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The Art of Realism



Artistic Role Playing
Suzuki Harunobu<br/>Japanese, 1725–70<br/> <em>Mitate of the ‘Hachinoki’ Story</em>,1765–66 <br/>Color woodblock print<br/>Gift of Louis W. Hill, Jr.
  Suzuki Harunobu
Japanese, 1725–70
Mitate of the ‘Hachinoki’ Story,1765–66
Color woodblock print
Gift of Louis W. Hill, Jr.

 

What seems to be going on in this picture?

This Japanese woodblock print is called a mitate. Mitate are visual puns or similes. They depict scenes from famous stories, plays, or parables, but with a twist: the artist often placed famous people, iconic settings, or beautiful women into the scene, creating a fantasy print that still contained elements of reality. Because mitate often referenced theater, literature, or religious stories, they were a sort of intellectual game. Viewers enjoyed identifying the people and stories in the prints.

One of the most popular types of mitate depicted beautiful women playing the roles of men from famous plays or stories. This image, created by Suzuki Harunobu, an artist who specialized in mitate, shows a scene from a well-known play from the no theatre called Hachi-no-ki (Potted Tree). The play is about an impoverished samurai who offered to burn his last three bonsai trees to keep a traveling monk warm on a cold winter night. The monk, who was really a government official in disguise, was so pleased with the samurai's sacrifice that he rewarded the samurai with three tracts of land. Each piece of land was named for the sacrificed trees: pine, plum, and cherry. In this print, Harunobu replaces the poor samurai with a well-dressed, charming woman. She is about to daintily chop into the first tree.

Even though this print is a fantasy, Harunobu made it look believable. Describe the visual elements and details he included to make the scene look so real to his audience. For example, think about the props, sense of space, and the setting.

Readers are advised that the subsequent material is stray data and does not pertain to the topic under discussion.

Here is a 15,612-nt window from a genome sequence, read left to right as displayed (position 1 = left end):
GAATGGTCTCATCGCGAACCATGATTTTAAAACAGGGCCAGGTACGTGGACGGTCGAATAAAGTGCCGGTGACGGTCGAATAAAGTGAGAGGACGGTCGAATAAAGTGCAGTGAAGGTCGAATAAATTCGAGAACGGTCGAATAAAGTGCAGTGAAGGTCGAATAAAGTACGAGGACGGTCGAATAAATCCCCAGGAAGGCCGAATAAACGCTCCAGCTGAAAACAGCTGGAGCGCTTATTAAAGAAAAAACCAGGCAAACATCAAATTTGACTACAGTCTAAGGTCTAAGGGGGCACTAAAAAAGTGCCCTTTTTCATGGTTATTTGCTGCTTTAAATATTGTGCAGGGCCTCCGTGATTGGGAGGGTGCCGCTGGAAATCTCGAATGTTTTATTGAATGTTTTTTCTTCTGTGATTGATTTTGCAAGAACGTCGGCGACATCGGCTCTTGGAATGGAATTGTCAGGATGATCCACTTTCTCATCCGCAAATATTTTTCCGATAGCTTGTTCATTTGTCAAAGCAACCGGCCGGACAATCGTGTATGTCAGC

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1. This is a photographic reenactment of Spanish painter Francisco de Goya's etching, The Sleep of Reason Produces Monsters. Yinka Shonibare substituted a real person wearing colorful Dutch wax cotton for Goya's original figure. Yinka Shonibare, English, born 1962. The Sleep of Reason Produces Monsters (Australia), 2008. Chromogenic print mounted on aluminum. The C. Curtis Dunnavan Fund for Contemporary Art. © Yinka Shonibare, courtesy James Cohan Gallery, New York.
2. Yasumasa Morimura recreates famous portraits using his own face and body as the subject. Here, he stands in for the Mexican painter Frida Kahlo. He wears fabric designed by Louis Vuitton and a Japanese-style hair ornament. Yasumasa Morimura, Japanese, born 1951. An Inner Dialogue with Frida Kahlo, 2001. Color photograph on canvas. Gift of funds from Beverly Grossman. © 2001 Yasumasa Morimura, courtesy of the artist and Luhring Augustine, New York.
3. Rembrandt used Hendrijke Stoffels, the love of his life, as a model for this realistic painting of a Roman story about Lucretia, a woman who took her life rather than live in dishonor. Rembrandt Harmensz van Rijn, Dutch, 1606–69. Lucretia, 1666. Oil on canvas. The William Hood Dunwoody Fund.

 

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January 2013